Employing every tactic in the UCI (Undercover Corporate Investigator) handbook and a few that aren't, I discovered that this contractor was using this toy company's resources and mega-security to develop its sophisticated, Top Secret aircraft and to protect it from would-be spies a la the military's now-declassified "Skunk Works" project. As you may recall, the SR-71 spyplane was developed in a reasonably unsecured hangar in Burbank, California, where the odor was so powerful that it deterred people from coming too close, hence the name Skunk Works. Had the government amassed several layers of security around the project, the Russians undoubtedly would have been drawn to the site. Who would ever think to look in a toy company for a top-secret military aircraft?
When I deployed a camera hidden in a remote control bird, however, I was more than a bit surprised when my bird confronted an NSC bird bent on foiling my efforts. I didn't immediately know who was spying on whom, and a cat and mouse game ensued until the government revealed itself in the form of the NSC and demanded that I cease and desist any further investigation of the toy airplane designer.
However, not to be deterred, I finally decided to flesh out the entire elaborate scheme and I discovered that the conspiracy went all the way to the top of the company.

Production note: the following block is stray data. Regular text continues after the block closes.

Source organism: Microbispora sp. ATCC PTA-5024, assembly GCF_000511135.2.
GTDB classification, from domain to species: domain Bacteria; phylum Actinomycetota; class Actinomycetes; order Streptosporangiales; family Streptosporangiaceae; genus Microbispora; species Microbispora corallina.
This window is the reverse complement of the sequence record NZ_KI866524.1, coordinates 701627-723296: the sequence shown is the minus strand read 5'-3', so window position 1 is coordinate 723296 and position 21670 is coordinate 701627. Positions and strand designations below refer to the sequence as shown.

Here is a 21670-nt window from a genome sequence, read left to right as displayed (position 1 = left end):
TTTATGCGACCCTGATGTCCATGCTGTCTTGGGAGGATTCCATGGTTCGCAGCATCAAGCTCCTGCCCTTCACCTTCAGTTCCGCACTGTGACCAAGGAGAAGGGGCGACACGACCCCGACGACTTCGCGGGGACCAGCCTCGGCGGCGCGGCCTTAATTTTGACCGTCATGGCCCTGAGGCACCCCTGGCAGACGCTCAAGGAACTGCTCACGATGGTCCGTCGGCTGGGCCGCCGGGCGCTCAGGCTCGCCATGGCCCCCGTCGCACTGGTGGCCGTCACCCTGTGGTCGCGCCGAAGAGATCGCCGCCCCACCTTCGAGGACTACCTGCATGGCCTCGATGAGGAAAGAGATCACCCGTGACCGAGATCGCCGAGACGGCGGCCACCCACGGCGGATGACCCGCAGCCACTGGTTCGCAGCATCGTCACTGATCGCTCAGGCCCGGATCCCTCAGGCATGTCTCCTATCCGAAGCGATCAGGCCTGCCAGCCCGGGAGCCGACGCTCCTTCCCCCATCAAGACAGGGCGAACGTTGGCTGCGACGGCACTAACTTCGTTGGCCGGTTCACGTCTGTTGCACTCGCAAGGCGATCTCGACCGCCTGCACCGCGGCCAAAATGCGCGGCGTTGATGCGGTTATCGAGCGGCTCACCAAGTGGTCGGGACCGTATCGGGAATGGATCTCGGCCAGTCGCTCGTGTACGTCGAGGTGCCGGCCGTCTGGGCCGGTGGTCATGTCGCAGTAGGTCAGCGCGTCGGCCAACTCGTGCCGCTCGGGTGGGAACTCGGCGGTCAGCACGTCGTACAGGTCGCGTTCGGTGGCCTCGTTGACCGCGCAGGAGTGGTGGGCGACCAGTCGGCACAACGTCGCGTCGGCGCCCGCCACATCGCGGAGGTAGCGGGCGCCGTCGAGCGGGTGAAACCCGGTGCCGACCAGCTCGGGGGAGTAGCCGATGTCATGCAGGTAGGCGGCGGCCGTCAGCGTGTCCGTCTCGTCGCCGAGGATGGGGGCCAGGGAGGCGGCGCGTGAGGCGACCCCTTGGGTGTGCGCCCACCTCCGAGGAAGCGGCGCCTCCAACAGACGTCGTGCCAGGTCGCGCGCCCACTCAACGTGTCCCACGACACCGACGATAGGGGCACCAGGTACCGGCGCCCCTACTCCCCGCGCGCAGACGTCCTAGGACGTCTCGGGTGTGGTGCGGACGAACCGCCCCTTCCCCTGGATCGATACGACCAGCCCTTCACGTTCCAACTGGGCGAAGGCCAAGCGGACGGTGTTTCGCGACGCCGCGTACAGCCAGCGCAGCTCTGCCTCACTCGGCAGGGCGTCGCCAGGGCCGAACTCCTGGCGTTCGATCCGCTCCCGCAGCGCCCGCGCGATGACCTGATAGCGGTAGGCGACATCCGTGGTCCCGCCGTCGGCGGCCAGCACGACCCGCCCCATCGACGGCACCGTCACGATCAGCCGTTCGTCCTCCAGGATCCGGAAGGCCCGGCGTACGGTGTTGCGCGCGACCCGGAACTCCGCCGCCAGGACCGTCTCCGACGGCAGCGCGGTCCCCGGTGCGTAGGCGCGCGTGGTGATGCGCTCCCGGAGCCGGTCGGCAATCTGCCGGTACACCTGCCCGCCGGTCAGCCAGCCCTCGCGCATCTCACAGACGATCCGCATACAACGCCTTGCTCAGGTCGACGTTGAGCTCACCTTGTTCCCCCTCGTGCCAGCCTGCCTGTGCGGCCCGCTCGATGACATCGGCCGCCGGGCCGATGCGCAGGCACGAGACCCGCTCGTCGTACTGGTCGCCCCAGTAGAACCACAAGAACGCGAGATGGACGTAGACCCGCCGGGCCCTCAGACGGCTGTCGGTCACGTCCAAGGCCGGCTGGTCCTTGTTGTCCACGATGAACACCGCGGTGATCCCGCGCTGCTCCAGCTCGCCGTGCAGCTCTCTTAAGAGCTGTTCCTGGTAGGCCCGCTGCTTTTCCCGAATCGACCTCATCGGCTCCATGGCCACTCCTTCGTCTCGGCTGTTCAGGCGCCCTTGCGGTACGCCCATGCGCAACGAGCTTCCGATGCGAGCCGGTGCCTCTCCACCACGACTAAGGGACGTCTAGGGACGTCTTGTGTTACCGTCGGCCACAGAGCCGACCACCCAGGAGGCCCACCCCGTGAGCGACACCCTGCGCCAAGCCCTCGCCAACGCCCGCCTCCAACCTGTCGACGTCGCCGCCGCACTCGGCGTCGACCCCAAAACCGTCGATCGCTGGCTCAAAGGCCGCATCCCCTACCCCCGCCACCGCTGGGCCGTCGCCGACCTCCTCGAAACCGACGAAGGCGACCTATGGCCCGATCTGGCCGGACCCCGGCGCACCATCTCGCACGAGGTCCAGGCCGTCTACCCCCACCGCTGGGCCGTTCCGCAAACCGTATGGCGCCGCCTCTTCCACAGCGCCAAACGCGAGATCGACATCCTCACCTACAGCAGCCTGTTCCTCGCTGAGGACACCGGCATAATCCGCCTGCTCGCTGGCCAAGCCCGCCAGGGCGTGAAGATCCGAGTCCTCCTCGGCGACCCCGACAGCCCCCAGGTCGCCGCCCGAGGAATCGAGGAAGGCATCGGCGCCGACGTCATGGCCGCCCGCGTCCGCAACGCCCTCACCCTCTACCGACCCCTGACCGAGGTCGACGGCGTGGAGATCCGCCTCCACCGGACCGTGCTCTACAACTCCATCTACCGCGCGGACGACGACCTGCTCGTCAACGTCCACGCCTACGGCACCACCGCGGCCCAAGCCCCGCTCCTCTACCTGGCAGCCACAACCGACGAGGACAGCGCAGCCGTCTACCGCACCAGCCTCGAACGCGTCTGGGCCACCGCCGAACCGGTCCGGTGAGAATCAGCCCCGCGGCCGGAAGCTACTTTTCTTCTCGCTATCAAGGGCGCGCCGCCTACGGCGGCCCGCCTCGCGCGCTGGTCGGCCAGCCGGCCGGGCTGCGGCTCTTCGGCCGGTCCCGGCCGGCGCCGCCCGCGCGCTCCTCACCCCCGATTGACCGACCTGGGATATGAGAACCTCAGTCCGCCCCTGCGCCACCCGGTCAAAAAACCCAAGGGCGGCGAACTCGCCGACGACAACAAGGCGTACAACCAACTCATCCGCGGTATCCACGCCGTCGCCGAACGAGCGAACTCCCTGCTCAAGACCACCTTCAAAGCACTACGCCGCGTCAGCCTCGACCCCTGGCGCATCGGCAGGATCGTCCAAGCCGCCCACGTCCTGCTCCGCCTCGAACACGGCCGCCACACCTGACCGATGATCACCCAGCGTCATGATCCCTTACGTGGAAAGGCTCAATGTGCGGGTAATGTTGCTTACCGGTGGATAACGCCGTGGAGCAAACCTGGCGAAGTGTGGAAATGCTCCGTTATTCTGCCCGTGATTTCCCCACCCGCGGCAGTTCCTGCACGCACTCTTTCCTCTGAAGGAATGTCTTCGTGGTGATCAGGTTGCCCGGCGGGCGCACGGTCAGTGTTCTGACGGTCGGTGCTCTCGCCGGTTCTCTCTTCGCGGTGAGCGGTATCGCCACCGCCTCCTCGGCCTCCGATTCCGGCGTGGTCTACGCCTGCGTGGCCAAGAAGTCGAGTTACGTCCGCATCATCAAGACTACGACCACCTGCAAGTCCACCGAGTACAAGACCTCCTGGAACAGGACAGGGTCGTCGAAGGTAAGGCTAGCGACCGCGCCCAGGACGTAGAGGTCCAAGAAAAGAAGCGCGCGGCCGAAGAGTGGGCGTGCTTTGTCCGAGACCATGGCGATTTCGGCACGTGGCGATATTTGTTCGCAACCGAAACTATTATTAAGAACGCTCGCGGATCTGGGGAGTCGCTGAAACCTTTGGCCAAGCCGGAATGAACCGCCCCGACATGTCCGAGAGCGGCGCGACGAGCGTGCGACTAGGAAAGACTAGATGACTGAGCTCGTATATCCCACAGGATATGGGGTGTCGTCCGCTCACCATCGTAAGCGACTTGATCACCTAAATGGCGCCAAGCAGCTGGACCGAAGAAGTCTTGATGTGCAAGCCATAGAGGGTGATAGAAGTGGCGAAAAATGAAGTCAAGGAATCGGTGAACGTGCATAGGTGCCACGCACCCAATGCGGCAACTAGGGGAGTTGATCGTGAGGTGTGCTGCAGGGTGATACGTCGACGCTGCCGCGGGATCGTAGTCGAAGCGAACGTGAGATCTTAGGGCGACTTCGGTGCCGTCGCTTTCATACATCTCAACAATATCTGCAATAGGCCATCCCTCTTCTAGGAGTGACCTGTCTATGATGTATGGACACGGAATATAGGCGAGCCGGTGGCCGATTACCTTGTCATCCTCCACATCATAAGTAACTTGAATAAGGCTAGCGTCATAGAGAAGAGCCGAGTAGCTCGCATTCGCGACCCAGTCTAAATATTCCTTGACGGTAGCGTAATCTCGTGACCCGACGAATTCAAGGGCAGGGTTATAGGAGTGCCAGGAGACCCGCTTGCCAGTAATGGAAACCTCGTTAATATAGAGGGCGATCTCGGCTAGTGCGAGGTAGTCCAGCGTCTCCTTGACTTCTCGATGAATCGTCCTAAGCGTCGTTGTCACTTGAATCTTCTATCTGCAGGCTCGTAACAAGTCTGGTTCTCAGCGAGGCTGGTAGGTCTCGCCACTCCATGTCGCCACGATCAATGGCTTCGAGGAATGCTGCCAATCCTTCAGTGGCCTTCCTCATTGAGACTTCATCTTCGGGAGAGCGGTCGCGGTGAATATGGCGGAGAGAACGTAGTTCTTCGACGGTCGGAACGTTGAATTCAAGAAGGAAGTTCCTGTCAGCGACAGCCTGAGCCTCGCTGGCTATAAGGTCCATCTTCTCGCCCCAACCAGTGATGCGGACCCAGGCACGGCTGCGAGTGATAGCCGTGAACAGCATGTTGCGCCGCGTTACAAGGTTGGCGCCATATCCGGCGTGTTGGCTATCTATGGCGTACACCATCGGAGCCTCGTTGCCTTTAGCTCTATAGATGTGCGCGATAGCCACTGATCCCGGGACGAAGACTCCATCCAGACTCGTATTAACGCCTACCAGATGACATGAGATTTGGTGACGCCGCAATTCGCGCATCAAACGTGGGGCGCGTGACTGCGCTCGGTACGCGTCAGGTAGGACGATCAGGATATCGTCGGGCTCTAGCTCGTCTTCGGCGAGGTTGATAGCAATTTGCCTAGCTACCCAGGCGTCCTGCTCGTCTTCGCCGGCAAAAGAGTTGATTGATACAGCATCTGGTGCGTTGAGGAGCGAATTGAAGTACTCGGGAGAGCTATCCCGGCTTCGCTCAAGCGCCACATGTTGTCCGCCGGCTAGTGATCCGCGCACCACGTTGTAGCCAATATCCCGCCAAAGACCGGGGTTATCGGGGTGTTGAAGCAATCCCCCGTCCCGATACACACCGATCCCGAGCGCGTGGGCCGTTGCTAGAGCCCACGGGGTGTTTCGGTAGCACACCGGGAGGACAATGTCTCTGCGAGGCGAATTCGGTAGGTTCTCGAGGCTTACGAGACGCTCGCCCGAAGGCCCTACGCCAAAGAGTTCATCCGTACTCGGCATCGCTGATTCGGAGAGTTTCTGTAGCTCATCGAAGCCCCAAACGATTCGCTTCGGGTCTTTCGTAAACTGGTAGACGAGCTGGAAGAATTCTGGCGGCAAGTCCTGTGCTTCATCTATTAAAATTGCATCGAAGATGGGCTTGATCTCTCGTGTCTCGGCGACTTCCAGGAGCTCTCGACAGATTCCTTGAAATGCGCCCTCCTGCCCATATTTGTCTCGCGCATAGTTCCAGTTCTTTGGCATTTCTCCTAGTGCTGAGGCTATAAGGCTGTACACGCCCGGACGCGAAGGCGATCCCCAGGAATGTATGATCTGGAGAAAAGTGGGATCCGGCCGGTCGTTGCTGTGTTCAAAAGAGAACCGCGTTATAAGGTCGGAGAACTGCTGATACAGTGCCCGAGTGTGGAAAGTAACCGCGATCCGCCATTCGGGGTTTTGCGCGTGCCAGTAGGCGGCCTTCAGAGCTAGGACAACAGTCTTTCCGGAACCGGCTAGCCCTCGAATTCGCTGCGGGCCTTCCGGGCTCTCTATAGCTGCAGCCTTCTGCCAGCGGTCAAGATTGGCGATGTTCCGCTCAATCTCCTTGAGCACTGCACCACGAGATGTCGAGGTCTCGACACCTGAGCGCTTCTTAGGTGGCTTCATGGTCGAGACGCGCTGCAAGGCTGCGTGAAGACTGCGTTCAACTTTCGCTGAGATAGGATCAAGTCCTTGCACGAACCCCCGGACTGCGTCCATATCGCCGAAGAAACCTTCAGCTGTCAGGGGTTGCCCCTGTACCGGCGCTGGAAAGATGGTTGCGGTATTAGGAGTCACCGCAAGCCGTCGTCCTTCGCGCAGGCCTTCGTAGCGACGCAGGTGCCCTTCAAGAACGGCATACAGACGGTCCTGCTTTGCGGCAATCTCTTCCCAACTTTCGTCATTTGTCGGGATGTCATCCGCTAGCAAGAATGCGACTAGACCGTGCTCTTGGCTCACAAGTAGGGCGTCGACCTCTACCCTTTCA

Like all conspiracies, the rule is to follow the money and who gains or loses from that money. And just like in the government, the investigation led me back to who had hired me in the first place. After the ubiquitous "you must never speak of this" speech, I was on my way to my next case.
It only now dawned on me that maybe, just maybe, I never truly shed my contractual ties to the Agency. After all, what are the odds that I would be randomly selected to conduct an investigation involving the National Security Council and the Air Force, my two prior professions? This is how the CIA operates; they aren't the bumbling idiots they prefer people to think they are.
Let me give you one more salient example that I believe illustrates how the Agency really works, an example that I shared a number of times on CNN, much to the chagrin of the Agency. Have you ever heard of Aldrich Ames or Robert Hanssen? The side of the coin the Agency would like for you to see is that these were simply run-of-the-mill, albeit sophisticated, double agents. But let's flip that coin on its side for a moment and assume that it was Ames and Hanssen who were the bumbling idiots, prone to bribery, buffoons that they truly are. Now let's assume that the CIA knew this all along. How big a stretch is it to assume that the CIA would continually feed disinformation to Hanssen about supposed Russian double agents, knowing full well that he'd sell those names to the Russians and the Russians would in-turn kill them? Let's further assume that those agents were never double agents at all, but rather very deft, loyal agents that were giving the CIA migraines. What a great way to kill Russian agents by proxy. When the CIA accomplished all it could with Hanssen, it ensnared him in an elaborate trap and then waited for the money to pour in from Congress to assist the Agency in tightening its security…the same Agency that had been steadily losing funding due to the collapse of the Soviet Union. That is another movie you won't see for thirty years, but the story is nonetheless true…or so I think.
Copyright SportsHollywood 2002